Promising Politicians: EU Enlargement after BREXIT

Facing political unrest and possible disintegration, the EU seems to have reached yet another crossroads. The British popular vote to leave the European Union has deeply shaken Europe’s political and societal landscape and has kindled a vivid discussion about the future shape that the Union should take on.

Yet, many – especially young – people in the pre-accession states of southeast Europe have set hopes in a possible European future of their home countries.

In light of these developments, the Friedrich-Ebert-Stiftung EU Office, in cooperation with the FES Office in Serbia and support from FES Dialogue SOE, invited eight young and promising social democrats from the countries of the Western Balkans in order to discuss possible future scenarios over the course of a week-long seminar. The participants come from diverse backgrounds such as, local officials, (vice-) presidents of domestic social democratic youth groups and academics in the respective countries of Albania, Bosnia and Herzegovina, Croatia, Kosovo, Macedonia, Montenegro, Slovenia and Serbia. For more than 13 years now, the Friedrich-Ebert-Stiftung has been running this and similar capacity building programs for young politicians from the Ex-Yugoslav countries and Albania, offering seminars on different topics in the region, Brussels itself and Berlin.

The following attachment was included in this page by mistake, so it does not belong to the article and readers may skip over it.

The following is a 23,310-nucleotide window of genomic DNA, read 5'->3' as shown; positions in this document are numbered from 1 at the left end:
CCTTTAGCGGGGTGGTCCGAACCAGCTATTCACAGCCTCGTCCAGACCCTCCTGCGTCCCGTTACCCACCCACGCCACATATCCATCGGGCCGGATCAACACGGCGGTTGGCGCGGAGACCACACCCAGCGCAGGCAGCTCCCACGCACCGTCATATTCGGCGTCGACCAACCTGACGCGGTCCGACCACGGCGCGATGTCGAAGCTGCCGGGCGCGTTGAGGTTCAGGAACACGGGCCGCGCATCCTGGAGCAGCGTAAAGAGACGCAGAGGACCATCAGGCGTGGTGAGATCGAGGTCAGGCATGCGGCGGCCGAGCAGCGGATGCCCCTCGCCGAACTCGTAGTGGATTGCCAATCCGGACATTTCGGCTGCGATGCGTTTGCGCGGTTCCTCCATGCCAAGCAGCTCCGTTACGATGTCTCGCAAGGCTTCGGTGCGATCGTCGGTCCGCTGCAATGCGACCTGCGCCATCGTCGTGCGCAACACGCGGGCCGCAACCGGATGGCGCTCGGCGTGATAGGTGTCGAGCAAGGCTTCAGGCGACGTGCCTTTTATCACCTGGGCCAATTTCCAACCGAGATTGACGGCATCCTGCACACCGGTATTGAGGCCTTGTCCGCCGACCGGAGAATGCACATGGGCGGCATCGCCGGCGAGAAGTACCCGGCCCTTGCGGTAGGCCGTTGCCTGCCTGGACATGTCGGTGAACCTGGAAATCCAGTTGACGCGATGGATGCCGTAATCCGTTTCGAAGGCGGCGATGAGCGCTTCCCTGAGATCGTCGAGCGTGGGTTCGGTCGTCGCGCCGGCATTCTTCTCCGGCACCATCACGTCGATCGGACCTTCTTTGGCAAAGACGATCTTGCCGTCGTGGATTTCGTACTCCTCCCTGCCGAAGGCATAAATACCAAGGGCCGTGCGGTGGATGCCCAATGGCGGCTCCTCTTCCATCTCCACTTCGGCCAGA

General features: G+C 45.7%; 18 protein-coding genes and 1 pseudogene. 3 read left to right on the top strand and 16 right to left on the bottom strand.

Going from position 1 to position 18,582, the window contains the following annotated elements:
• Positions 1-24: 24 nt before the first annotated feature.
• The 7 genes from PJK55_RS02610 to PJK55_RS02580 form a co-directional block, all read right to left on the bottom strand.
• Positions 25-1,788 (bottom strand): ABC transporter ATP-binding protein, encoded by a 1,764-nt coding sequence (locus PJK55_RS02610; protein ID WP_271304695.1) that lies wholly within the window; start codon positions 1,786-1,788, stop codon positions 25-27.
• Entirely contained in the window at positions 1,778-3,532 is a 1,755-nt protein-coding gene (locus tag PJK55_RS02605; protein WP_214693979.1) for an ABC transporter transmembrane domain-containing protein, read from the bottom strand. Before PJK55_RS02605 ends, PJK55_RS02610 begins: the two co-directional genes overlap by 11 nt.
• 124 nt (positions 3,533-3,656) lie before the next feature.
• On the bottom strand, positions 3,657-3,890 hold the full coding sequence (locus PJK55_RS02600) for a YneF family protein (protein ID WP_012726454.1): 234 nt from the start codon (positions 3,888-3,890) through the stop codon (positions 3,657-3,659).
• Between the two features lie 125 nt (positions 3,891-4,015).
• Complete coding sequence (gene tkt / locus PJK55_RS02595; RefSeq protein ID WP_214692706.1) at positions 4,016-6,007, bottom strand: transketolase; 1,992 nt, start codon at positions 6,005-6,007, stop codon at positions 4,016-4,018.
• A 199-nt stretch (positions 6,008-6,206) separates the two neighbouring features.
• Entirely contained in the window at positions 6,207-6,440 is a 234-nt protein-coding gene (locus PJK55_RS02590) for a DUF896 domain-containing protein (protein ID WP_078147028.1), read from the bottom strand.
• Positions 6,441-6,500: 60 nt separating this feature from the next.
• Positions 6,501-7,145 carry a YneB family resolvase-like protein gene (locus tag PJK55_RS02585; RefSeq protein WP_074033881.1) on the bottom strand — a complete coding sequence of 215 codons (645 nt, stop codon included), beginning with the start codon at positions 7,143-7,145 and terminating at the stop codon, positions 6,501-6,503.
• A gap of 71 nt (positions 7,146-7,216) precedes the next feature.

Meetings with European parliamentarians, Members of the Commission, researchers, journalists and sitting in on the European Parliaments’ observance of International Democracy Day have granted the young politicians comprehensive insight into the European discourse on enlargement, integration and the promotion of democracy.

Given their political involvement in their home countries, the young Social Democrats met both with the S&D Group Secretariat’s experts on the region and with Members of the European Parliament Tonino Picula (Croatia) and Knut Fleckenstein (Germany). Together, they critically reviewed the political processes and the progress of reforms in terms of political dialogue, the shift of public opinion and the rise of right-wing populism.

In this light, Picula asked “What have we, as Social Democrats, done wrong?”, giving way to a deliberation on the future of Social Democracy in and beyond the European Union. Answers are manifold: neoliberalism, the transformation of working conditions, trade union decline and the colossal tasks of managing migration and globalization have faced us with voter disenfranchisement and disbelief in a social Europe based on solidarity, social justice and equality. 


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